I'm not so sure I want to go fishing with Papa Bear at Caddo Lake.  When I tell him that the possibility of one of us falling out of the boat or it capsizing is terrifying, he just laughs.  He points out that he always has a gun in his possession for emergencies.  None the less, if I saw something with a big head and bulging eyes swimming alongside the boat, a change of clothing would definitely be required!

Two Shoes Tuesday #3 - Water

Welcome to Two Shoes Tuesday... a place to share what we enjoy doing most... writing!   Each week I'll provide a one-word writing prompt and ask you to share a short story, poem, essay, thought, or photo relating to that topic.  You can add a link to your post anytime between now and Friday.  

Today's writing prompt is "WATER".

When you've finished your post, share it with us by adding a link in the Mr. Linkey below. Please link directly to your Two Shoes Tuesday post, rather than just to your blog.  Also, please provide a link on your post back to this one. 

The only other request is that you read and comment on some of the other entries, at minimum the one before and after yours on the list.  I've made it easy to locate this post and our archives by adding a tab for Two Shoes Tuesday at the top of my home page.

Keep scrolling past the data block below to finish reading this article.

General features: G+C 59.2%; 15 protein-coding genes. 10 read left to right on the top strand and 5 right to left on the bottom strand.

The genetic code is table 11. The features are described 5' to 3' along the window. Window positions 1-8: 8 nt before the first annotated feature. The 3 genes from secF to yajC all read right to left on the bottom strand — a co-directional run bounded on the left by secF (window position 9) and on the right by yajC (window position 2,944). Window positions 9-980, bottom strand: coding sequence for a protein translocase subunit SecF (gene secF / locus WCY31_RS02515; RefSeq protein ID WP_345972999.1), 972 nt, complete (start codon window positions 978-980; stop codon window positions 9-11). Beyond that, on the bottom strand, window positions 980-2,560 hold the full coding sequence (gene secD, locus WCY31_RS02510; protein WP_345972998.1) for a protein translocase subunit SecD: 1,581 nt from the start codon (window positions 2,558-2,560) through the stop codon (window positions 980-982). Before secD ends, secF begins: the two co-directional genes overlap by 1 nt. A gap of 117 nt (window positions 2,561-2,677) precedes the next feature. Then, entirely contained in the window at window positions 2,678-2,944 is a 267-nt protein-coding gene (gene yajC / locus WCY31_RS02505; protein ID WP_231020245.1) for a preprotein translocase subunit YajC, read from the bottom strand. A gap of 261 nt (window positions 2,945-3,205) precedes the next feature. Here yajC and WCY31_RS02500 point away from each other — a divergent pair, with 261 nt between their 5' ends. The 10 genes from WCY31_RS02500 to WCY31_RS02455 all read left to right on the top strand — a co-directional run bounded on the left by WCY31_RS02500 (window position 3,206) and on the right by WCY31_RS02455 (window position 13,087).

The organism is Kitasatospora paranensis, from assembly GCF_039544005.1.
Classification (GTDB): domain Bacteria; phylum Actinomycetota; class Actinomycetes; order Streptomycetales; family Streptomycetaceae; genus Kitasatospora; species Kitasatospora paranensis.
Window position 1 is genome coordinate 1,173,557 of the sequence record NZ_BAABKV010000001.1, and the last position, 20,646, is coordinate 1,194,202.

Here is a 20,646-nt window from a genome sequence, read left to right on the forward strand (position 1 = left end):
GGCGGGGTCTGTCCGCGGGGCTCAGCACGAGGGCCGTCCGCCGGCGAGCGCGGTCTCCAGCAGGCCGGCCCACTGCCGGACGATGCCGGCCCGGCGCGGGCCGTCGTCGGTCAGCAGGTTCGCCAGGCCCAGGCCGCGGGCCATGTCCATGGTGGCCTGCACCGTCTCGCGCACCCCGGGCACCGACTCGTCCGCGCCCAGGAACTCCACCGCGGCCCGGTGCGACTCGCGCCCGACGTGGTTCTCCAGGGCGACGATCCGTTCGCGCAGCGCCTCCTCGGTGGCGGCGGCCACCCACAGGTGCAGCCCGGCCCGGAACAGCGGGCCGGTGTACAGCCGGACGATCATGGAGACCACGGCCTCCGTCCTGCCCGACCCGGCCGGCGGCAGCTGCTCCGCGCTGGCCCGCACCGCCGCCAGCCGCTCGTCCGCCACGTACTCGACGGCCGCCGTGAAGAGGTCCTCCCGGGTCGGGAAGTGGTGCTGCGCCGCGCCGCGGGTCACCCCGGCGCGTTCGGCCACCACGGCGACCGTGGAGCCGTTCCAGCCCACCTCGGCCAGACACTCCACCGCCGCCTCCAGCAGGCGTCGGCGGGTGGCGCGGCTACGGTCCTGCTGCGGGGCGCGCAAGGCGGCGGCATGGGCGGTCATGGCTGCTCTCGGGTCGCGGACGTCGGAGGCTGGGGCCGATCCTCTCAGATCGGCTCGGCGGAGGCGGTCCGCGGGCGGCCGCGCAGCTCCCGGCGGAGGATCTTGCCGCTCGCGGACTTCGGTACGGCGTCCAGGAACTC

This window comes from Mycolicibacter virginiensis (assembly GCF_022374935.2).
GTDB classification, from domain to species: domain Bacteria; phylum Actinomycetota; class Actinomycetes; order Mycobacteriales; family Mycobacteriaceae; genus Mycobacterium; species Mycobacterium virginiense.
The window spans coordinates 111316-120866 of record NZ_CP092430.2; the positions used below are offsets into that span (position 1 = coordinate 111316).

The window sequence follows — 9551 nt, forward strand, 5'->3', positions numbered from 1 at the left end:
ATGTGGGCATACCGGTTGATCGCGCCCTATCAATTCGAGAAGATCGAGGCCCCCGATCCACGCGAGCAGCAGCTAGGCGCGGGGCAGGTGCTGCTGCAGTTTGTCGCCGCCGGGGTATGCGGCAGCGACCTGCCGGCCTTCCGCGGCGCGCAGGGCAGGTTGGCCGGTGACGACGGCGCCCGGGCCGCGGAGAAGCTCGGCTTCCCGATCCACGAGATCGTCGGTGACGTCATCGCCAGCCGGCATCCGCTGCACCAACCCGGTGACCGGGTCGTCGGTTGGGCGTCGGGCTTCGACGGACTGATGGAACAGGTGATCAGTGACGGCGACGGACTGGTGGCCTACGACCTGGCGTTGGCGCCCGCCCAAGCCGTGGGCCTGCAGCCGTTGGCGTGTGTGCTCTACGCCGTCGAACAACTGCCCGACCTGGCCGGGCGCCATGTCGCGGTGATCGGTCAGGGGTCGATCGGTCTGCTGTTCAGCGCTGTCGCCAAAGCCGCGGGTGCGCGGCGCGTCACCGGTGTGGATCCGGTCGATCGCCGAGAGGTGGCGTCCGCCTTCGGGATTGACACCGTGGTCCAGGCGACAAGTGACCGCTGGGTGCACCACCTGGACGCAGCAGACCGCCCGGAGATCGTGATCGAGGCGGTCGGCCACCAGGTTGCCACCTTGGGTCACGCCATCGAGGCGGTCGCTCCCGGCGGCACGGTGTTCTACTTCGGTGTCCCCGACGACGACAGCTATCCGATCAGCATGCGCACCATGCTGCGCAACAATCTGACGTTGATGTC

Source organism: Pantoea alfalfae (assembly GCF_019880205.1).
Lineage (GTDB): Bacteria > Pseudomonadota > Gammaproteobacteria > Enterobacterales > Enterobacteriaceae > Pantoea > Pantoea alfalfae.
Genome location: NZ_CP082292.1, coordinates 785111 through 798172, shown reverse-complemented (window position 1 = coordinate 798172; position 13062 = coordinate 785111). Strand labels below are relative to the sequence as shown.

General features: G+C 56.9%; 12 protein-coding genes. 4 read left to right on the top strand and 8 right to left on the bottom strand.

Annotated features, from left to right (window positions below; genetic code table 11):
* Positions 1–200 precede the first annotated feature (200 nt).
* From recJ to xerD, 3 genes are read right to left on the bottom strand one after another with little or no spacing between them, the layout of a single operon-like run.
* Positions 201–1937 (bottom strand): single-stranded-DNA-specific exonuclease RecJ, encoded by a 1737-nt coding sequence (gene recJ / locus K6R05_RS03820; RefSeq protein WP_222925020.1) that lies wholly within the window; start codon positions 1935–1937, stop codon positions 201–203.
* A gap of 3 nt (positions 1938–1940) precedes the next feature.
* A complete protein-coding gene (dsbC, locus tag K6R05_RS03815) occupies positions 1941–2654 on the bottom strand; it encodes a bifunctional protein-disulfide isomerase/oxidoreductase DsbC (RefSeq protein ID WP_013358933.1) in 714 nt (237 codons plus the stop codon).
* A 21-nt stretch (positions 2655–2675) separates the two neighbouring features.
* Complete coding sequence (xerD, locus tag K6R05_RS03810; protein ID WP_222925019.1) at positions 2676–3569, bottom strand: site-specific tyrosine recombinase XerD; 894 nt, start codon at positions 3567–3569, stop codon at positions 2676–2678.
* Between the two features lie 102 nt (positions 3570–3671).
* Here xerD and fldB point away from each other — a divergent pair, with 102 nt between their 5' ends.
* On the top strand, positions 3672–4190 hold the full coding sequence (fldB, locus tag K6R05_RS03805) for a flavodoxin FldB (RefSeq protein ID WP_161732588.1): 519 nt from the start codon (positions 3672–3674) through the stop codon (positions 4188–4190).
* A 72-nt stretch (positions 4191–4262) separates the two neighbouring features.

Feel free to email me at with any questions, or to submit suggestions for future word prompts.

Now let's get down to business!  Tell us what you've got to say about "WATER"!

What I Believe

This week the writing prompt for Sunday Scribblings is "I understand"...

I understand that life is hard...
     But I believe we have been given the inner strength to overcome hardship;

I understand that true caring is uncommon...
    But I believe that the more we practice it, the more common it will become;

I understand that trust is fragile and often misplaced...
     But I believe there are still people in our lives who can be trusted;

I understand that love sometimes hurts...
    But I believe that unconditional love exists if we know how to find it; 

I understand that life can be very lonely...
     But I believe that if we reach out to others we will find companionship;

I understand that depression and despair can overtake us...
    But I believe we can find our way if we are willing to ask for help;

I understand that faith can be hard to comprehend....
    But I  believe that faith dwells within each of us, it is a matter of the heart;

I understand that hope can be hard to hold onto...
    But I believe that hope can be renewed and is essential to life;

 I understand that life is not fair....
     But I believe that there is still good to be found in the world,
          and that life is an amazing experience we are privileged to share.

Blue Sweater Blues

Today, for the first time, I'm joining Lillie McFerrin for Five Sentence Fiction where the prompt this week is "awkward", and the task is to write a compelling story in just five sentences.  Here is mine....